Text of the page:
To reconstruct the idea of the West, I guess it would be safe to say that the West is a socio-political force in the world that is motivated by change for the greater good of the people. The concept of the West seems to be democratic in nature in that it was originally constructed by the people for the people. Without the existence of the concept of the West it is hard to see how change in society would ever have come about. Without the West would America still be ruled by England? Would we have ever known of revolutionizing ourselves to become independent individuals? Would we know of religious freedom? Perhaps we would not have.
The Age of Enlightenment and the Age of Revolutions were two pivotal periods in the history of the world and for western civilization. Without these two particular periods in history I do not think that we would be talking about the West in the context that we are. If I were to criticize anything about the West is what it has become to be today. The West today is too often thought of as greedy, self-indulgent, ignorant part of society. As a westerner myself I think that it is important to look at history to see where we have come from to figure out where we are going. Now that we have achieved our sense of freedom and independence where do we go from here? Do we continue to digress and force others to believe in the same system we believe? Or do we sit back and let the rest of the world dictate themselves?
Voltaire once wrote, “…let us not mutually hate and destroy each other in the midst of peace; but rather make use of the few moments of our existence to join in praising, in a thousand different languages, from one extremity of the world to the other, thy goodness, O all merciful creator, to whom we are indebted for that existence.” (Gregory, 2006, 281-82) The West should remember these words when dealing with the rest of the world. Make peace not war. No more digression, just progression. If the West and its ideals and values held strict to these words in think there would only be progression. Like I stated before the West is no longer just a region. It is a power, it’s a force that has influenced and dictated our life for centuries in the past and for centuries to come. The west is the modern world.








REFERENCES

Gregory, Candace. (2006). Documents of Western Civilization, Canada:
Thomson Wadsworth

Monday, December 19, 2005

FINAL ESSAY "The West: Progressive and Retrogressive Forces"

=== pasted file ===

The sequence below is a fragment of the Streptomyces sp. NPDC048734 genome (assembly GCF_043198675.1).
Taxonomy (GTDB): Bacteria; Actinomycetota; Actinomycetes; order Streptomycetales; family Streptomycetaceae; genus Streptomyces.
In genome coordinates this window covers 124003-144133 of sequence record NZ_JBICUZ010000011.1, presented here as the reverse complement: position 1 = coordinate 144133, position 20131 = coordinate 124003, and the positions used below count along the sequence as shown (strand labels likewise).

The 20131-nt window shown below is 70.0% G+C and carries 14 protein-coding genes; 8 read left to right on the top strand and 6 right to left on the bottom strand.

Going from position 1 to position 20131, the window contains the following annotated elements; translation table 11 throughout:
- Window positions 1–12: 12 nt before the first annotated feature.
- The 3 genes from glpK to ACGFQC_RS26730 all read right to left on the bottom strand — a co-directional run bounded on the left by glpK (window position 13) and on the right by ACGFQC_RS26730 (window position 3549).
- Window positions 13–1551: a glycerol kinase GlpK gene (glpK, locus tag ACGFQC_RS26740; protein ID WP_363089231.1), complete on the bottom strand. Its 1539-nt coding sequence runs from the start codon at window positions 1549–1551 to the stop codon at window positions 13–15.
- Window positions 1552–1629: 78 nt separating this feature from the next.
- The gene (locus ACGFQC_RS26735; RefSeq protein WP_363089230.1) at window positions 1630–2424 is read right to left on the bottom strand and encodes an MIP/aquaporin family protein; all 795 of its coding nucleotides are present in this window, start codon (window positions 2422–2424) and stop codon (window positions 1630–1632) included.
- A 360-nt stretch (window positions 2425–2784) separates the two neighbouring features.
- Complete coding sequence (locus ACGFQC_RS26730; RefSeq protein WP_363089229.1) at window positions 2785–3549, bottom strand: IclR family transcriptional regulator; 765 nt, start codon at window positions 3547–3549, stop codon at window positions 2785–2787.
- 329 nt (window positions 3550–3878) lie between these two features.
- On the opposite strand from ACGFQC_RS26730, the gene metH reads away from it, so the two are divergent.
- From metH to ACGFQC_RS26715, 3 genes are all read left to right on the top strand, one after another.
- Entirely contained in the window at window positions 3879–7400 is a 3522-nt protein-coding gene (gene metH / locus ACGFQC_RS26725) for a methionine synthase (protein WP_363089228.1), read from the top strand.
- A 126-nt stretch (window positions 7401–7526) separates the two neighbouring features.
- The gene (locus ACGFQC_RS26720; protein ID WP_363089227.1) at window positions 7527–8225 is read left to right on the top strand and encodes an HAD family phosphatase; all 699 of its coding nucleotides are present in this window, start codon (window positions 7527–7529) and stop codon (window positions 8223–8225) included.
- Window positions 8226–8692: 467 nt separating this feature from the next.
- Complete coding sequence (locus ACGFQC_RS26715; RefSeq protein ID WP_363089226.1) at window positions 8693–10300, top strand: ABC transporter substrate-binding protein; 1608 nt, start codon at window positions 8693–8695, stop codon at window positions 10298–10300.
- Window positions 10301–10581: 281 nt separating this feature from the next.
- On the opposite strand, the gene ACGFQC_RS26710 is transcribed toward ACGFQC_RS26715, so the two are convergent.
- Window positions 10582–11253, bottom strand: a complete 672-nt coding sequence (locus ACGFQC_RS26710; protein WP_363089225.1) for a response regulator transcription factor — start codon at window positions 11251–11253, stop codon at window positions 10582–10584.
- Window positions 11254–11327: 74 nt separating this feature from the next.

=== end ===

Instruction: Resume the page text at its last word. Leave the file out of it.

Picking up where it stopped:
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Monday, December 05, 2005

28.5] A Great Beginning, Lenin

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28.4] Versailles Treaty: Part VIII Reparation

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28.3] The Fourteen Points, Woodrow Wilson

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28.2] Poems of Siegfried Sassoon

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28.1] Poems of Wilfred Owen

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27.3] The Antichrist, Frederich Nietzsche

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27.2] "A Dream is a Fulfillment of a Wish, Sigmund Freud

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27.1] Natural Selection, T.H. Huxley

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26.4] The Jewish Question and Zionism, Theodore Hertzel

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26.3] Militant Suffragists, Emile Pankhurst

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26.2] Protest Against State Regulation of Vice, Joseph Butler

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26.1] Speech on Labor Reform, Otto von Bismark

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25.4] Madame Bovary, Gustave Flaubert

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25.3] Catholic Rights in Ireland, Daniel O' Connell

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25.2] Communist Manifesto, Marx and Engels

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25.1] Proclamation to the People of Venezuela, Simon Bolivar

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24.4] Sorrows of Young Werther, Goethe

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24.3] Poems of William Wordsworth

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24.2] Principles of Utility, Jeremy Bentham

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24.1] An Essay on the Principle of Population, Thomas Malthus

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23.4] The Railroads: Newspaper Accounts of Openings and Accidents

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23.3] Living Conditions of the Working Class, Edwin Chadwick

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23.2] An oration on Child Labor, Michael Sadler

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23.1] Women in the Coal Mines

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Thursday, December 01, 2005

Fahrenheit 9/11 Comments

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Dr. Rahman, I figured I would create a topic since there seemed to be people who are ready to post.

Monday, November 28, 2005

TOPICS FOR FINAL ESSAY, DUE by Wednesday 11/30 midnight.

Please post ideas for your Final Essay. Others will comment.

Tuesday, November 15, 2005

MUSEUM PAPERS

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Tuesday, November 08, 2005

GROUP PROJECT: TASK FORCE ON INDUSTRIALIZATION/FRANCE

Post the results of your findings here, by Monday November 18, 2005.